WILTON — Rachel Skidgell rubs her left hand over a tattoo of a red and black ribbon on her right arm. It is something she does every day.

The tattoo is a constant reminder of her brother, Raymond “Butch“ Weed, who was killed 10 years ago. His killer is still at large.

The 40-year-old Weed was shot twice while sitting at his desk in his home office on Dec. 23, 2003. Friends delivering Christmas gifts found the body of the contractor at about 7 p.m. He is believed to have died between 5:30 and 7 p.m.

He operated his business, New Horizon Builders, from his home at 32 Main St.

“It is still painful,” said Skidgell, of Carthage. “It is still incredibly painful. There is no closure. We will never give up hope. We will constantly be working toward getting this resolved, and the answers that everybody needs — the community and ourselves. It is the same for all of us. Butch deserved to have the answers.”

Skidgell and her sister, Terry Campbell of Franklin, and her husband, Shane Campbell, put up posters around the area on Dec. 6 to announce a $10,000 reward for information leading to the arrest and conviction of their brother’s killer. The posters feature the same photo of Weed, with his intense blue eyes, that appeared on previous reward posters.

Skidgell and Terry Campbell said they think of Butch and miss him every day, as does the rest of the family.

They are holding a candlelight vigil in his memory at 5 p.m. Monday, Dec. 23, at the Veterans Memorial on Main Street in downtown Wilton.

Campbell said she is angry that the killer remains free.

“I assume the person who did this has zero conscience, and while I think about it every day, they probably don’t think about it,” she said.

To her, the pain is so fresh, it’s like he was shot yesterday, Campbell said.

It has made the family more aware that this could be the last time they speak or see each other.

“I love you” is said more often to family members, she said.

“We feel the person who did this still lives in the area,” said Shane Campbell, a police officer.

They also feel “Butchy” knew the person who shot him.

The person is someone he would have allowed into his house, Campbell said.

He was strong and capable, and for him to be sitting in his own house and not to have thrown the table at the person, tells them that he knew the killer, Campbell said.

“We want the person to know they will be found guilty, and they will be held responsible for what they did,” Campbell said. “I would like to think that this person has lived 10 years with the guilt, and it is finally time to come forward and admit what they did.”

It is time for the community to feel safe again, Skidgell said.

The killer could be behind them in the local grocery store or walking past them at the post office or could be their neighbor, she said.

“We will find the person,” Terry Campbell said.

Police Chief Heidi Wilcox said the death of Butch Weed “left its mark on the town of Wilton.” She is the fourth chief since the killing.

“All these years later, people in the community still regularly comment how they will never really feel safe until the killer is caught,” Wilcox said. “I know there are people in and from this community who have information about this homicide. These people held back on giving this information at the time for any number of reasons, from thinking it was not consequential to not trusting law enforcement working around the case.”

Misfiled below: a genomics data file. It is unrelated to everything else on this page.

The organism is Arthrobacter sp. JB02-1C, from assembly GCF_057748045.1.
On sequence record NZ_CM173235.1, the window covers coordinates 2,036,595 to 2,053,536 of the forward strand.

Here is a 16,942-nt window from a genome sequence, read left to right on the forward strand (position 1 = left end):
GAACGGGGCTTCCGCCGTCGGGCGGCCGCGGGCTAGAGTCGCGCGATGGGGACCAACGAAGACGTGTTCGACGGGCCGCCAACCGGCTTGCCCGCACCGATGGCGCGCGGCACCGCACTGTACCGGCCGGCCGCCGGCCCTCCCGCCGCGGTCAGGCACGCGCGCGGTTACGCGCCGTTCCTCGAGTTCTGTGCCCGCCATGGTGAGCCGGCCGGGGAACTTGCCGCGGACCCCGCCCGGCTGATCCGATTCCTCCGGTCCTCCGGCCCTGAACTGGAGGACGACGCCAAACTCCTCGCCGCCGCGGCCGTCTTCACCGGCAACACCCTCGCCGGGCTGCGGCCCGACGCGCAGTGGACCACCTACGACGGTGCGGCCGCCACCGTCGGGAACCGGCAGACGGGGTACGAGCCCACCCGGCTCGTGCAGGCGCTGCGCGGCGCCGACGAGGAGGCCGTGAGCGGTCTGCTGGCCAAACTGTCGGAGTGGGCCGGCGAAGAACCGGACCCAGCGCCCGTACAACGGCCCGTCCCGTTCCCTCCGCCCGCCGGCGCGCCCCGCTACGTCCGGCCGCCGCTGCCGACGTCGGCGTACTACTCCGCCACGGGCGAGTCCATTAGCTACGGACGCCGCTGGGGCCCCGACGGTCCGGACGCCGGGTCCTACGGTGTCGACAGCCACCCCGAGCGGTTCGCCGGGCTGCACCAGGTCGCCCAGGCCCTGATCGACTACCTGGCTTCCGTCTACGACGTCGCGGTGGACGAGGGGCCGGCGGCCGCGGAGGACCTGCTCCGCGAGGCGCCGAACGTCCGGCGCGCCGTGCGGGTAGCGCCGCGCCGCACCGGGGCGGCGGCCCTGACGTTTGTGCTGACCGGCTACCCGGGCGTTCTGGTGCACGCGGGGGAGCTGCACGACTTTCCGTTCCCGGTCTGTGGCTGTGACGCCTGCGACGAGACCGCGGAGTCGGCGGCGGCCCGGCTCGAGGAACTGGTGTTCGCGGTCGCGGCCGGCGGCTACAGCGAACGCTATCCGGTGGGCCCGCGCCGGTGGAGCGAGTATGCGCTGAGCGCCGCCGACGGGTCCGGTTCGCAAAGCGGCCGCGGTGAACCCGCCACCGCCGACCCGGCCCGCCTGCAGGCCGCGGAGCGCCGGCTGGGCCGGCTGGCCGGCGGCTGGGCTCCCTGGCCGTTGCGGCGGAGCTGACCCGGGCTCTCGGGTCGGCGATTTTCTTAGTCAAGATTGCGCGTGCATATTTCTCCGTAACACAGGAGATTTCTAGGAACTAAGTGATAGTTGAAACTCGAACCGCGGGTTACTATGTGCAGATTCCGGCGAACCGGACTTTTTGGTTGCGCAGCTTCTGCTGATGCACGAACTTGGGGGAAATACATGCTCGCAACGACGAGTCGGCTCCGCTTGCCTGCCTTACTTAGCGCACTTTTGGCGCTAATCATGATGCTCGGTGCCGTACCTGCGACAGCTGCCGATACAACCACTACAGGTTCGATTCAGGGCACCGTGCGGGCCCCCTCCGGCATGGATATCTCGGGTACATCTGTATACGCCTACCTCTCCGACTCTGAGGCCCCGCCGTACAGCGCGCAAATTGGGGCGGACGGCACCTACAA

She hopes they will share any and all information with Maine State Police Detective Randall Keaten of the Major Crimes Unit, who has recently been assigned to the cold case.

Wilcox said she has complete faith in Keaten’s investigative skills. She credits him for being instrumental in solving a number of local cases, and has told him Wilton police will help in any way they can.

Family members recently met with Keaten and his supervisor, Detective Sgt. Mark Holmquist of the Major Crimes Unit.

“We are much closer than we were 10 years ago,” Skidgell said. “We have a lot of hope with Randy. They are using new technology with old evidence, so we’re really hoping we get this resolved.”

Some of the new technology could determine the height of the shooter, she said.

There hasn’t been a whole lot going on in the case, but it is still an open and active investigation, said state police Lt. Brian McDonough of the Major Crimes Unit.

Police conducted more than 100 interviews related to the case.

Each detective who takes over a homicide case is required to review the case, look at the evidence and develop a plan to move forward, McDonough said.

Keaten is a dogged investigator and has skills and training, McDonough said.

Over the course of the investigation, police likely have met and talked to the person responsible for the homicide, he said. He doesn’t believe any of them have been cleared from the case, he said.

The state has solved 13 previously unsolved murders since 1998, according to Maine Deputy Attorney General William Stokes.

“We have some measurement of success in older cases,” he said.

He credited those prosecutions to new modern forensic technology, DNA evidence and detectives who are much better trained and better educated.

“Some involved persistent, dogged police work,” Stokes said. “Detectives today are much more confident with using social media and the new tools of technology.”

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